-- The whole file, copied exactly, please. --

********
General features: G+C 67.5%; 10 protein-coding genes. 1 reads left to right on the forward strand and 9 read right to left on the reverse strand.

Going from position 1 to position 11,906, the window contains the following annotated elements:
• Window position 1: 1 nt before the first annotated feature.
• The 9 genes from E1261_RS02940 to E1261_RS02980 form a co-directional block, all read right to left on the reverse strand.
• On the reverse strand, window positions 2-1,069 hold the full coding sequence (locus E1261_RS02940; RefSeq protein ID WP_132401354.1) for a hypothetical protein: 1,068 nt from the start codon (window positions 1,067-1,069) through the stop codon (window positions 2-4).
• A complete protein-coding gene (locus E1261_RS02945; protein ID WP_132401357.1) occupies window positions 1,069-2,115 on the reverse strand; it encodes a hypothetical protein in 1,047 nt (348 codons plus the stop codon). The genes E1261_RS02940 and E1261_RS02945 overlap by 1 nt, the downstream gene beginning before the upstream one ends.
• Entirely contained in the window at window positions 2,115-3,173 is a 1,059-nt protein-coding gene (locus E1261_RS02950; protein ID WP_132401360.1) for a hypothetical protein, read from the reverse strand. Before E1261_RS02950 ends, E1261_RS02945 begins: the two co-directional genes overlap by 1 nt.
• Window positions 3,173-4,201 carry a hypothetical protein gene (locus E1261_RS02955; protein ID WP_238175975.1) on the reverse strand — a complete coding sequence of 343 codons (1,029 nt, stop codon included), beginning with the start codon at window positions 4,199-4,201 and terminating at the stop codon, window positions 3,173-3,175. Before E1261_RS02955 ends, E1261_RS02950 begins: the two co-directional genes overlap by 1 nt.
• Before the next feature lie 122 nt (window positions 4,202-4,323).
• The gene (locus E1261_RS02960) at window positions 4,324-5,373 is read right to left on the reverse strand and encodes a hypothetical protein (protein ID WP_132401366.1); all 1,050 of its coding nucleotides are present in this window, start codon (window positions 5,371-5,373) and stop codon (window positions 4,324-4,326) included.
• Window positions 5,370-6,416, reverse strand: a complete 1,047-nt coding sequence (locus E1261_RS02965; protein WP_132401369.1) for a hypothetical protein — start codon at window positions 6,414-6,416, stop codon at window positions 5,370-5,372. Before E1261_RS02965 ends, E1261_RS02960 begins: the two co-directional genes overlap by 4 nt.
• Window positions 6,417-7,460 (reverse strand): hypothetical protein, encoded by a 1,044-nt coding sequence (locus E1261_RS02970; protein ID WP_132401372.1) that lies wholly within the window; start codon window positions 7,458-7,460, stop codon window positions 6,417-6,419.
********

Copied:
General features: G+C 67.5%; 10 protein-coding genes. 1 reads left to right on the forward strand and 9 read right to left on the reverse strand.

Going from position 1 to position 11,906, the window contains the following annotated elements:
• Window position 1: 1 nt before the first annotated feature.
• The 9 genes from E1261_RS02940 to E1261_RS02980 form a co-directional block, all read right to left on the reverse strand.
• On the reverse strand, window positions 2-1,069 hold the full coding sequence (locus E1261_RS02940; RefSeq protein ID WP_132401354.1) for a hypothetical protein: 1,068 nt from the start codon (window positions 1,067-1,069) through the stop codon (window positions 2-4).
• A complete protein-coding gene (locus E1261_RS02945; protein ID WP_132401357.1) occupies window positions 1,069-2,115 on the reverse strand; it encodes a hypothetical protein in 1,047 nt (348 codons plus the stop codon). The genes E1261_RS02940 and E1261_RS02945 overlap by 1 nt, the downstream gene beginning before the upstream one ends.
• Entirely contained in the window at window positions 2,115-3,173 is a 1,059-nt protein-coding gene (locus E1261_RS02950; protein ID WP_132401360.1) for a hypothetical protein, read from the reverse strand. Before E1261_RS02950 ends, E1261_RS02945 begins: the two co-directional genes overlap by 1 nt.
• Window positions 3,173-4,201 carry a hypothetical protein gene (locus E1261_RS02955; protein ID WP_238175975.1) on the reverse strand — a complete coding sequence of 343 codons (1,029 nt, stop codon included), beginning with the start codon at window positions 4,199-4,201 and terminating at the stop codon, window positions 3,173-3,175. Before E1261_RS02955 ends, E1261_RS02950 begins: the two co-directional genes overlap by 1 nt.
• Before the next feature lie 122 nt (window positions 4,202-4,323).
• The gene (locus E1261_RS02960) at window positions 4,324-5,373 is read right to left on the reverse strand and encodes a hypothetical protein (protein ID WP_132401366.1); all 1,050 of its coding nucleotides are present in this window, start codon (window positions 5,371-5,373) and stop codon (window positions 4,324-4,326) included.
• Window positions 5,370-6,416, reverse strand: a complete 1,047-nt coding sequence (locus E1261_RS02965; protein WP_132401369.1) for a hypothetical protein — start codon at window positions 6,414-6,416, stop codon at window positions 5,370-5,372. Before E1261_RS02965 ends, E1261_RS02960 begins: the two co-directional genes overlap by 4 nt.
• Window positions 6,417-7,460 (reverse strand): hypothetical protein, encoded by a 1,044-nt coding sequence (locus E1261_RS02970; protein ID WP_132401372.1) that lies wholly within the window; start codon window positions 7,458-7,460, stop codon window positions 6,417-6,419.